This afternoon, the age-long rivalry between England’s two most successful sides will be rekindled at Old Trafford as a struggling Manchester United host high-flying Liverpool.
Even though Liverpool have found victory difficult to come by at Old Trafford in recent times, their form and United’s travails means the European champions are favourites to extend their winning run in the Premiership.
An 18th consecutive league win for Liverpool would equal the top-flight record, set by Manchester City between August and December 2017.
After eight games United manager Ole Gunnar Solskjær is in crisis-management mode as his plunging side have left him feeling the pressure. If results go the wrong way United could be in the relegation zone with the manager’s job prospects looking grim.
The flip side is that victory over the league leaders could be the springboard to turn fortunes around.
United continue to struggle with injuries, with David De Gea likely to be sidelined. Paul Pogba is definitely out of the match with an ongoing ankle issue and De Gea pulled up with a groin complaint on international duty.
Anthony Martial and Aaron Wan-Bissaka could return but question marks hang over Jesse Lingard, Phil Jones, Luke Shaw, Diogo Dalot and Mason Greenwood.
In contrast, Liverpool could have their No 1 goalkeeper back as Jurgen Klopp told Sky Sports News that Alisson looks ‘completely fine’ after his recent calf injury. But Mohamed Salah and Joel Matip will be assessed ahead of the trip to Old Trafford. Aside from these three, Klopp has a fully fit squad to choose from.
Manchester United are unbeaten in their last six home games against Liverpool, including five league matches (W3, D2). It is the Merseysiders’ longest winless run at Old Trafford in the top flight since a 10-match streak between 1991 and 2000.
United’s only defeat in their last 10 league games against Liverpool was last season’s 3-1 loss at Anfield, a result which prompted manager Jose Mourinho’s dismissal two days later.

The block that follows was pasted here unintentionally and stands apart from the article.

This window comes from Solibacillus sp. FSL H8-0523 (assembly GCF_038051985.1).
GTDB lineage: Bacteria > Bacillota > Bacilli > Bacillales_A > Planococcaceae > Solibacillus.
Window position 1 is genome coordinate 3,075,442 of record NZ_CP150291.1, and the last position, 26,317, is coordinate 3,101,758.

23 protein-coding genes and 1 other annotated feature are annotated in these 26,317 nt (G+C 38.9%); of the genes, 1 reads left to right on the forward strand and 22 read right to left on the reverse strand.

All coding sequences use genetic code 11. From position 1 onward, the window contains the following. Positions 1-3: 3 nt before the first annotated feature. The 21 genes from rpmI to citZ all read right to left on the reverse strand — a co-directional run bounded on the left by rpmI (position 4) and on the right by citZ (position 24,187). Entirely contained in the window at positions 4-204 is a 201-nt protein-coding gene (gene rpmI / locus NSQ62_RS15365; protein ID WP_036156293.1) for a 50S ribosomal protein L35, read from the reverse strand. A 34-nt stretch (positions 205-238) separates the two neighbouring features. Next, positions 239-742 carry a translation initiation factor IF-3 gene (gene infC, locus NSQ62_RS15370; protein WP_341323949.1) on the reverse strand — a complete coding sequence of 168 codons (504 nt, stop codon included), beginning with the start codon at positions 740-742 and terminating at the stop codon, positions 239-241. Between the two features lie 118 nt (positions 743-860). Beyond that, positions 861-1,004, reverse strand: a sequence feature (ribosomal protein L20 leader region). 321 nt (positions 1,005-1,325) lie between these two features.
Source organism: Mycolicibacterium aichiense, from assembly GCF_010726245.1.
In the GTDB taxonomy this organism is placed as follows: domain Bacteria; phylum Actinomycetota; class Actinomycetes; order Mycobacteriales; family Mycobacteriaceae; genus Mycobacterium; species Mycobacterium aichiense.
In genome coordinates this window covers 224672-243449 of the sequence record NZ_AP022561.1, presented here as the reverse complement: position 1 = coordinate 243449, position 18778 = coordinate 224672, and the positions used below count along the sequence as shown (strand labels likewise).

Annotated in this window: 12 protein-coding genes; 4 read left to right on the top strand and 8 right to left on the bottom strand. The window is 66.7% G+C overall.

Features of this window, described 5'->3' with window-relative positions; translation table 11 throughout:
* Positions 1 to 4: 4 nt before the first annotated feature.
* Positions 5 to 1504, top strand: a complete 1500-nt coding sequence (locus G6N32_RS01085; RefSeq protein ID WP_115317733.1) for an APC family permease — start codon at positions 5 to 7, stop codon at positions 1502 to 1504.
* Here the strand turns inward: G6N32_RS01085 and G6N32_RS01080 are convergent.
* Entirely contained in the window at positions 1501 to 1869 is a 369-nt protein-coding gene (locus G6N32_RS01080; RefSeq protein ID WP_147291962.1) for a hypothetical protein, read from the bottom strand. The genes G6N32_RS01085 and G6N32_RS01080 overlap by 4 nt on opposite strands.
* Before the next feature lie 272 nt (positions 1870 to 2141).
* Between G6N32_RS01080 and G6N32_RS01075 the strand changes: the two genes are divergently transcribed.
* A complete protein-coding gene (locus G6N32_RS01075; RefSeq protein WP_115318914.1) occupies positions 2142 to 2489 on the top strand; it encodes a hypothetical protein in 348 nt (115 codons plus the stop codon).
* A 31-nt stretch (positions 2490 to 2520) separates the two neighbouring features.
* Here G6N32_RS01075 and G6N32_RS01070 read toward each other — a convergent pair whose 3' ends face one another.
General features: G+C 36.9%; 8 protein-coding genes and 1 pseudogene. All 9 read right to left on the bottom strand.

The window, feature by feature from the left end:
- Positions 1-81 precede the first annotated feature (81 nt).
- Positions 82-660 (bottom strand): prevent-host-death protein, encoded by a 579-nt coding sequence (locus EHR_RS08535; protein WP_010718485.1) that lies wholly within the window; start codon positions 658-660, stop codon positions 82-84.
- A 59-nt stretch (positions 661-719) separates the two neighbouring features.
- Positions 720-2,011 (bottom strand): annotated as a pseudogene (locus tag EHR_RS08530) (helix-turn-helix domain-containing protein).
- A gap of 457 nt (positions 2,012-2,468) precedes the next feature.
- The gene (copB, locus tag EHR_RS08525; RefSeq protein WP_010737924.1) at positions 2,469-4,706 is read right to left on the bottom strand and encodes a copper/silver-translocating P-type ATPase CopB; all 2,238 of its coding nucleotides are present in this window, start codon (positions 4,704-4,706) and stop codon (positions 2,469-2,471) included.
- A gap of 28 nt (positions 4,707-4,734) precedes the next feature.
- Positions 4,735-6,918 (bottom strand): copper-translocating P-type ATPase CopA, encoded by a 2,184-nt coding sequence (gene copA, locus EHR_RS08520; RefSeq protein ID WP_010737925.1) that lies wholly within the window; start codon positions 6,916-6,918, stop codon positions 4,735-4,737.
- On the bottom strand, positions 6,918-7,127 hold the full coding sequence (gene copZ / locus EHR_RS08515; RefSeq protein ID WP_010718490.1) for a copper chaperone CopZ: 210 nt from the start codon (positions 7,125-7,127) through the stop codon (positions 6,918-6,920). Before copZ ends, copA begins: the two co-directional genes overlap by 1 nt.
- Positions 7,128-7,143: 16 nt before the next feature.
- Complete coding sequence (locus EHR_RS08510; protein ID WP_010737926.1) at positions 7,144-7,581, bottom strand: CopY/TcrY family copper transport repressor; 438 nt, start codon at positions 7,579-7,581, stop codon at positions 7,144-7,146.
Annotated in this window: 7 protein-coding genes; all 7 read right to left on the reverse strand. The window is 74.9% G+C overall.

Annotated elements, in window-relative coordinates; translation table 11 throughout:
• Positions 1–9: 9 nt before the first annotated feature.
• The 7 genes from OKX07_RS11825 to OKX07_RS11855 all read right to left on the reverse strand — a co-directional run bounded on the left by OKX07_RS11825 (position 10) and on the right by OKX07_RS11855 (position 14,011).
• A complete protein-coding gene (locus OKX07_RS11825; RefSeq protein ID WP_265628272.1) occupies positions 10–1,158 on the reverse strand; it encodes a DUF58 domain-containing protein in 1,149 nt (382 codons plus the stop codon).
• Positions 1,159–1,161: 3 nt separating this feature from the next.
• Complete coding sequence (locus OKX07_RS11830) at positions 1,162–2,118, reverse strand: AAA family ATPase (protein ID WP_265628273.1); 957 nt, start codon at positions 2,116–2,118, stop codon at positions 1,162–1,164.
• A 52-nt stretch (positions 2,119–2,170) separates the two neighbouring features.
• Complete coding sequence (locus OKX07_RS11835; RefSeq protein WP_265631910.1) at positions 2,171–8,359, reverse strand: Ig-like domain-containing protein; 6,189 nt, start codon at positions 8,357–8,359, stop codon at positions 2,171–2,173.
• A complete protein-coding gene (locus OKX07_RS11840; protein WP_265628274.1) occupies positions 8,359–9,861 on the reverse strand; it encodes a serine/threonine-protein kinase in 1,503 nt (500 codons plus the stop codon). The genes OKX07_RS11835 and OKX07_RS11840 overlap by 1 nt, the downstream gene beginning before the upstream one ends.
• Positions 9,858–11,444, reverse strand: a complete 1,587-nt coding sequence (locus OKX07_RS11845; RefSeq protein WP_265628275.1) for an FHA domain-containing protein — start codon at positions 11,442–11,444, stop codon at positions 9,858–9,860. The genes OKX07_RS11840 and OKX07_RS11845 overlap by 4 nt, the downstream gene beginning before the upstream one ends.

Four of the six most recent Premier League meetings have ended in draws (three of them 0-0) – only four of the previous 36 encounters finished level.
United are two short of becoming the first team to score 2,000 Premier League goals. They have not scored more than once in any of their past 10 league and cup games – their worst such run since 2007. They have won just two of their last 13 league matches (D5, L6). They have also earned just 17 points from 16 top-flight matches since Ole Gunnar Solskjaer was appointed on a permanent basis.
If United fail to win they will have made their worst start to a league campaign since 1986-87, the season in which manager Ron Atkinson was eventually replaced by Sir Alex Ferguson.
The Red Devils are a team struggling to muster any quality in their game. A loss against Newcastle a fortnight ago condemned them to their worst start in a season for over 30 years.
Meanwhile Liverpool could become just the fourth team to win their opening nine top-flight games, matching the Premier League record set by Chelsea in 2005.
The only team who failed to win the title after winning their first nine matches are Manchester United, who ended fourth in 1985-86 despite beginning with 10 straight wins.
Liverpool have won just two of their last 13 league matches away to the other sides in the established top six, though that includes their most recent such game against Chelsea last month.
Mohammed Salah, who’ll start the game alongside his comrades Sadio Mane and Roberto Firmino, will look to get an unwanted record off his chest.
The Egyptian has never scored in Liverpool colours versus United in four meetings, nor has he been able to assist a goal.
Jurgen Klopp will mirror Salah’s emotions. The German has never won away against his Manchester-based rivals, drawing three and losing one, more than any other side.
Though titanic shifts in the landscape aren’t currently expected, Liverpool’s possible win at Old Trafford will elevate the team to new highs in the Premier League-era shunning United further into the shadows. For a team that brought most of Premier League football’s iconic moments to billions around the globe, that’s a fate too bleak to handle.